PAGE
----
You know, that’s one that I haven’t thought of before. But now that you bring it up, I intend to act on it.
I believe the answer is yes. You should defrag and yes, do it with the volume open, but with one caveat.
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Avoid the SSD
The caveat is that you should not defragment a solid state drive.
So if your TrueCrypt volume is stored on an SSD, don’t defrag it. Defragmenting is done to prevent performance issues and Solid State Drives don’t really benefit from it very much, if at all. And there’s also some controversy as to whether defragmenting an SSD can actually shorten its life. I just recommend avoiding that issue entirely and only deal with defragmenting on regular spinning platter magnetic media hard drives.
Now, a TrueCrypt volume is a single file. When mounted, you can place files into that file that are automatically encrypted and decrypted.
So, you have a file, and within that file, you have other files.
It might be worth defragmenting both.
Defrag the container, once
First, with the volume dismounted, defragment the drive that contains the volume.
So, for example, if you have your TrueCrypt volume on C:, defrag C:.
The good news here is that you really only need to do this once. Because the container never moves (meaning that you don’t copy it around and you don’t grow it or shrink it – it just sits there being a container), it won’t get fragmented.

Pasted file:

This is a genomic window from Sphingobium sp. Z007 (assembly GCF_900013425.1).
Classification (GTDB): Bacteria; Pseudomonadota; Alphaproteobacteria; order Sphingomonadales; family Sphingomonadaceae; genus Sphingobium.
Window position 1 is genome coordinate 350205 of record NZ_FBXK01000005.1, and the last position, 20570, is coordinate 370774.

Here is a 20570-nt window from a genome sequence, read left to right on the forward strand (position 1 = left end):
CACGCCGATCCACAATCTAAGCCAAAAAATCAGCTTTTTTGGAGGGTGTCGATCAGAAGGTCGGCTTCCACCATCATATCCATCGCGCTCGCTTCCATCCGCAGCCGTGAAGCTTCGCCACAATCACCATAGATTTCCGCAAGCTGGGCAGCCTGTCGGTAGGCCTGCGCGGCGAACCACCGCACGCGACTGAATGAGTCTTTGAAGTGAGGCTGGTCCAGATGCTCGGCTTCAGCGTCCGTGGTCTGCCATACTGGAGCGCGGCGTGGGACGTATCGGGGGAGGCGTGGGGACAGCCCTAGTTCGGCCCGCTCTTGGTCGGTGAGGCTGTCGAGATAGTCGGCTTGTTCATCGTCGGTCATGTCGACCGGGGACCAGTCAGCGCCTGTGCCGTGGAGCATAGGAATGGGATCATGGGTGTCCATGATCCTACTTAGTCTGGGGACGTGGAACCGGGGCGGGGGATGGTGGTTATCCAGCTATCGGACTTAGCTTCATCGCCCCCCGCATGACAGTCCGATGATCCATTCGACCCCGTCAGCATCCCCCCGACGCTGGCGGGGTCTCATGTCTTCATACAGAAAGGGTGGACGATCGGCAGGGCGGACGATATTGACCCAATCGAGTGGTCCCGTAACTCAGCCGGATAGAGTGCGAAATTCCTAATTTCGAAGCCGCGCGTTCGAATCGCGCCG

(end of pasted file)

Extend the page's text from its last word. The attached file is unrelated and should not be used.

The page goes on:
Defrag the contents occasionally
When the volume is mounted in TrueCrypt, it appears as another drive, and its contents are treated as another disk drive. That means that the files on this other disk drive could indeed get fragmented.
So, next, with the volume mounted, defrag the volume. What that means is if you mount your TrueCrypt volume as drive F:, then you would defrag drive F:.
As it turns out, Windows might not let you.
I looked with the Windows defragger, and it told me that defragger was unavailable for my mounted volume. On a whim, I fired up Piriform’s Defraggler, and it works – it’s defragging my TrueCrypt volume right now.
If you don’t do a lot of work within the drive, it’s probably not worth defragging very often. On the other hand, if files within the True Crypt are frequently being created, deleted, and written and so on, then yes, a periodic defrag might very well be a good thing.